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SLR and Vertical Land Movement for Cities

Version: 1.0

For more information about this web app please visit: http://www.climsystems.com/slr-cities-app

For more information about CLIMsystems and our products please visit: http://www.climsystems.com

Disclaimer

The data and maps in this tool illustrate the scale of potential sea level rise. The information provided should be used ONLY as a screening-level app. As with the application of all climate-change related data, assumptions are made on future greenhouse gas emissions. All potential changes in sea level should be verified through a range of methods. The data and maps in this tool are provided “as is,” without warranty to their performance, merchantable state, or fitness for any particular purpose. The entire risk associated with using the results as well as the performance of the data is assumed by the user. This App should be used strictly as a reference tool only and not for design, navigation, permitting, or other legal purposes in any jurisdiction.

Disclaimer

The data and maps in this tool illustrate the scale of potential sea level rise. The information provided should be used ONLY as a screening-level app. As with the application of all climate-change related data, assumptions are made on future greenhouse gas emissions. All potential changes in sea level should be verified through a range of methods. The data and maps in this tool are provided “as is,” without warranty to their performance, merchantable state, or fitness for any particular purpose. The entire risk associated with using the results as well as the performance of the data is assumed by the user. This App should be used strictly as a reference tool only and not for design, navigation, permitting, or other legal purposes in any jurisdiction.

Welcome to the Sea Level Rise with Vertical Land Movement for Cities app

The base map depicts the projected sea level rise for the world's oceans in 2100 from a baseline in 1995 which range from 0 to 200cm (colours in the left-hand legend). The map also shows the population densities around the world scaled for a range of 0-500 persons/km2 (colours in the right-hand legend), so vulnerable cities in coastal areas are easy to spot.

The projection for sea level rise is based on the Fifth Assessment Report of the IPCC and shows the results of an ensemble of 28 General Circulation Models (GCMs) using the greenhouse gas emissions from the Representative Concentration Pathway (RCP) 8.5 under a high climate sensitivity. All the sea level data has been processed following Intergovernmental Panel on Climate Change (IPCC) guidelines. It also takes local vertical land movement into account.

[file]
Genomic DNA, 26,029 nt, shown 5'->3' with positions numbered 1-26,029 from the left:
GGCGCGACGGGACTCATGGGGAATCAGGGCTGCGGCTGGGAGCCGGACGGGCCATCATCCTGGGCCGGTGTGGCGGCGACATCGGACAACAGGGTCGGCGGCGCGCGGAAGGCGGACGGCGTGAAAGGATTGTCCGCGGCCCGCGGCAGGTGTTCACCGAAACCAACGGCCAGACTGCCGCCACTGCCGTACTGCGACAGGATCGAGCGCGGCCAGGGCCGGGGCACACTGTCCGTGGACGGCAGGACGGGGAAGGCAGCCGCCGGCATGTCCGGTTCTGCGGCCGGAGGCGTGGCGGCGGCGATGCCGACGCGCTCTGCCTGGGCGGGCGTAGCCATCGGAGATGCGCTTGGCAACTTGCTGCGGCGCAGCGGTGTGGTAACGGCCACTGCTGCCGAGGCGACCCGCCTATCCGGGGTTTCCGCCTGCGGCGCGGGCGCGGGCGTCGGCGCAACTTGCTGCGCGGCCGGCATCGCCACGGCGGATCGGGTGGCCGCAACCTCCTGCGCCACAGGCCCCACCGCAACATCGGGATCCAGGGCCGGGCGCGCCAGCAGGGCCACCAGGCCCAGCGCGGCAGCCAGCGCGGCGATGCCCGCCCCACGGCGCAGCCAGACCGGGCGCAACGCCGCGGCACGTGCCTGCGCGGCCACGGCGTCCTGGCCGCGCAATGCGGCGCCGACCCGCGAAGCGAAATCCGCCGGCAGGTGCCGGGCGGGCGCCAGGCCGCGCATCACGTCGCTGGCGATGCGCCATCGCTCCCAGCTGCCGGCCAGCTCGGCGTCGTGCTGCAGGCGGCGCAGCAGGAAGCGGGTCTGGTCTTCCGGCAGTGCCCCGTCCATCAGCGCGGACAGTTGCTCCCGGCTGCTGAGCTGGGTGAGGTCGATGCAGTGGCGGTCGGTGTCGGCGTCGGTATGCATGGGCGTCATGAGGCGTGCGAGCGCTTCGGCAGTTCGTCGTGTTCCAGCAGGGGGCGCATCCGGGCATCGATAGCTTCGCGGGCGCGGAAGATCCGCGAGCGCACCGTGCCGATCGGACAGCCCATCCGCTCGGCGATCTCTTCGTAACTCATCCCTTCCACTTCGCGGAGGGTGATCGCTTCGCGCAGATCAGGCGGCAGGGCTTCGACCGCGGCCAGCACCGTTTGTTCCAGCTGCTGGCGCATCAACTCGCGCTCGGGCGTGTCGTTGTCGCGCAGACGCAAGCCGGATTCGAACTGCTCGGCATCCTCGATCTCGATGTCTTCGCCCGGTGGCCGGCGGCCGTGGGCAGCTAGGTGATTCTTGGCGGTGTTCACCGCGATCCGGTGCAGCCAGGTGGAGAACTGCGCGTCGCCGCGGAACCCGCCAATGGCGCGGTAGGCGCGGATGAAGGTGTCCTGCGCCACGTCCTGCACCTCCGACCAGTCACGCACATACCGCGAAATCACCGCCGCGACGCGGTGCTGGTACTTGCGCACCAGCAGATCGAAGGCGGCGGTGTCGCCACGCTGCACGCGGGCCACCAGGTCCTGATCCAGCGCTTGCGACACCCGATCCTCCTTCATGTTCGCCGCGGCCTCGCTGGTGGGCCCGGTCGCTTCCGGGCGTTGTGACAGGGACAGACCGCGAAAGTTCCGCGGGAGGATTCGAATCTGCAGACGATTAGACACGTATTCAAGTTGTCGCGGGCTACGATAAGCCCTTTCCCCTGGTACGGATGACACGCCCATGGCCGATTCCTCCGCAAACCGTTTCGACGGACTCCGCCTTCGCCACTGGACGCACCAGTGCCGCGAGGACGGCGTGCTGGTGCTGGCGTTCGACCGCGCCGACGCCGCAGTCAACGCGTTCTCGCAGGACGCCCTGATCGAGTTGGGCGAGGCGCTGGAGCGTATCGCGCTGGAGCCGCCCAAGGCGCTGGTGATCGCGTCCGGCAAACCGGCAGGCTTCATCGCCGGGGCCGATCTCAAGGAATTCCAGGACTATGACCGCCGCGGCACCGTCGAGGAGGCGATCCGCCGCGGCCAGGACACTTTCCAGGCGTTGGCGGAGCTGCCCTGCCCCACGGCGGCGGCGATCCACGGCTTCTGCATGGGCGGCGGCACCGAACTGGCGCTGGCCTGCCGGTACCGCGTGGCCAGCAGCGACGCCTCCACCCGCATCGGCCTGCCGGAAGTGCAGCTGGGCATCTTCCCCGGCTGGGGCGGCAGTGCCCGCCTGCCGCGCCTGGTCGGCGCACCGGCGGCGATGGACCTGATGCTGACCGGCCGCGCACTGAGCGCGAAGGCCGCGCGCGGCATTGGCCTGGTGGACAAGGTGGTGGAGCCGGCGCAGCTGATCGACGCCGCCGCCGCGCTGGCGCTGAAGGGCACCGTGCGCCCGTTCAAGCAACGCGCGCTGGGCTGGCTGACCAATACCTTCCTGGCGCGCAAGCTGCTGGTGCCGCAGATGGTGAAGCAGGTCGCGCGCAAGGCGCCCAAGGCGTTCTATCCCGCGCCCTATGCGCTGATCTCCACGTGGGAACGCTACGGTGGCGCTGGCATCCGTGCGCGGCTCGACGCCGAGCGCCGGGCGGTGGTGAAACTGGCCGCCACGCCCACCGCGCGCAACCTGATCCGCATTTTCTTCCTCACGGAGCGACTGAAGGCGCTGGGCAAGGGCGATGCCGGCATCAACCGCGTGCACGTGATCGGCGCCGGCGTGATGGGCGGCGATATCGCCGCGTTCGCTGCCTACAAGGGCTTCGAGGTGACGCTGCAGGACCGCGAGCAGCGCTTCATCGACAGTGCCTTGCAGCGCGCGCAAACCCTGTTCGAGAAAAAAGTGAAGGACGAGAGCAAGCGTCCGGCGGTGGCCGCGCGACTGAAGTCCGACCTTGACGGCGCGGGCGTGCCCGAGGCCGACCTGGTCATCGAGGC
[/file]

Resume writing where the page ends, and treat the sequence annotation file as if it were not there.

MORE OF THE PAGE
Working with the app

Zoom in (double click) to take a closer look and click any location to add a pin and see a graph of projected values for the years 2020, 2040, 2060, 2080 and 2100, as well as the monthly deviations from the yearly mean. As the tool is taking Vertical Land Movement into account, that rate (in mm/year) is shown as well. You will notice that at a certain zoom level, the App obfuscates the areas outside the coastal zone. This is to indicate that the information generated (by clicking on a certain location) is meant for coastal areas.

More info

Additional information on the data and methods used for generating the data can be found in the Assist menu and on the CLIMsystems website (www.climsystems.com).

We look forward to your feedback.

- The Team at CLIMsystems.

Want more?

The sea level rise app does a great job showing sea level rise all around the world, taking into account the local variations in the driving processes, including vertical land movement and seasonal deviations.

However, it cannot show the uncertainties that can stem from the pre-set choices that were made:

  1. The current representative concentration pathway is RCP8.5. It is one of four defined by the IPCC (Intergovernmental Panel on Climate Change). It is the most extreme scenario.
  2. The climate sensitivity selected is high. It describes how strongly the global climate system responds to an increase in greenhouse gases. More conservative choices are low and medium.